On March 9, 2022 a group of Louisiana voters filed a lawsuit against Louisiana's Secretary of State challenging the state's lack of a new congressional redistricting plan as violating various provisions of the U.S. and Louisiana Constitutions. First, plaintiffs allege the state's congressional redistricting plan from the previous decade has since become unconstitutionally malapportioned due to population shifts in violation of the one person, one vote requirement under Article I, Section 2 of the U.S. Constitution. Next, plaintiffs allege due to an impasse between Louisiana's state legislature and governor, the state will be unable to enact a new, properly apportioned congressional plan in time for the 2022 elections, thereby impeding candidates' abilities to run for political office and voters' abilities to support and organize for their preferred candidates in violation of their freedom of association under Article I, Sections 7 and 9 of the Louisiana Constitution. They are seeking a judicial declaration that the state's current configuration of congressional districts violates the U.S. and Louisiana Constitutions, an injunction barring the defendant from using the plan in future elections, and a court order establishing a schedule for the state to adopt and implement a new, properly apportioned congressional plan for use in the 2022 elections or the court in event the state fails to do so in a timely manner.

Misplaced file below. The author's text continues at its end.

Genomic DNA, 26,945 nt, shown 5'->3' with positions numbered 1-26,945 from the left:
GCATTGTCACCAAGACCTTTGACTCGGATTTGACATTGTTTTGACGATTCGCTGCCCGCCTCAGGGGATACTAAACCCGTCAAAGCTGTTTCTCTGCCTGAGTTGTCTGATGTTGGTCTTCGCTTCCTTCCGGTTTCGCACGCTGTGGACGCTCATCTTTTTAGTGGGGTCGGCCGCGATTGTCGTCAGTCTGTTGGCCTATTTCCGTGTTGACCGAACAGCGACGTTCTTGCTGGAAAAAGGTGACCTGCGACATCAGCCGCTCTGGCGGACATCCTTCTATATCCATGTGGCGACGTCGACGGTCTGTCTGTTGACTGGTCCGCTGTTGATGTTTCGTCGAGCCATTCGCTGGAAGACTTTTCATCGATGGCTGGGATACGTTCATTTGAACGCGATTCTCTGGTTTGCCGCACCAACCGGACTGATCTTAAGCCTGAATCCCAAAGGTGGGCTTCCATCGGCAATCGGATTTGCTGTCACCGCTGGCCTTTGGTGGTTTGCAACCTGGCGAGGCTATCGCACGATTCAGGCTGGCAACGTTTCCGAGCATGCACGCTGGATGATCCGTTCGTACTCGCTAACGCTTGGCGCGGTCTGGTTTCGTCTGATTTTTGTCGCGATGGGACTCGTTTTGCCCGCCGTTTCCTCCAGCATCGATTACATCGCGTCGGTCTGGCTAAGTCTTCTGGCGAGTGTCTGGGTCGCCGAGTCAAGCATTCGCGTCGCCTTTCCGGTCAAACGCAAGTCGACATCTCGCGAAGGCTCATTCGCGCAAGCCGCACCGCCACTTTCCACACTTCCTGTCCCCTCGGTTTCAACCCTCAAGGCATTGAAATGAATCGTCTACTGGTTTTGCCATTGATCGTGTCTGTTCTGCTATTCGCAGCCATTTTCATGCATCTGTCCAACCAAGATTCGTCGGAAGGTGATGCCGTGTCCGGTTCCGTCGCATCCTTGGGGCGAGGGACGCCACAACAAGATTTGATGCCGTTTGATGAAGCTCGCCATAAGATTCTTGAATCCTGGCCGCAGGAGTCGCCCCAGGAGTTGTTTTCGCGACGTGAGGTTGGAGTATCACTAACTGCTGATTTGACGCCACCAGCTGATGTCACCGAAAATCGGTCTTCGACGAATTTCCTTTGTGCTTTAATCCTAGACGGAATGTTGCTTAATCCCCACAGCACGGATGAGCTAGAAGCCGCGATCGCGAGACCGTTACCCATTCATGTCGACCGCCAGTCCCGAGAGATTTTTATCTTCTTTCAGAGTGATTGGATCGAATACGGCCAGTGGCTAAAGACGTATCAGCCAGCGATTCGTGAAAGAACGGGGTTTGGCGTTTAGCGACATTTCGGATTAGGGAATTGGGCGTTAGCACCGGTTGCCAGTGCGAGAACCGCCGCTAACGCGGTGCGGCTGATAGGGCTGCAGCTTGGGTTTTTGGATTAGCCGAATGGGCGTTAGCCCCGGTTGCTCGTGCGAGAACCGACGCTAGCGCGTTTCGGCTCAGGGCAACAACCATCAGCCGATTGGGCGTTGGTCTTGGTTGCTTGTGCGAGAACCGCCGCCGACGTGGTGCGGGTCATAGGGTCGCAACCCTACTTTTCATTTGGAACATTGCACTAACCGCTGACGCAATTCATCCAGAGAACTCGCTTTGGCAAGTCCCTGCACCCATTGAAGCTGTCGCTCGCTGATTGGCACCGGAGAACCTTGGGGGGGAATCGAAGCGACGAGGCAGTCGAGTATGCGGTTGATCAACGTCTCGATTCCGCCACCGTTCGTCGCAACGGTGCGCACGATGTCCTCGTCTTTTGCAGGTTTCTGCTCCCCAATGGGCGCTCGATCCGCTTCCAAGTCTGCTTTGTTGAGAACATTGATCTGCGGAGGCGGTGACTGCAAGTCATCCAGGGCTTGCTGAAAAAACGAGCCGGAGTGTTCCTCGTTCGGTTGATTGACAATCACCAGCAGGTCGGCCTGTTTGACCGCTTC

The case was mooted upon the legislature's override of Governor Edwards' veto.

Similar Case: Louisiana State Conf. of the NAACP v. Ardoin


Louisiana District Court, Parish of East Baton Rouge - No. C-716690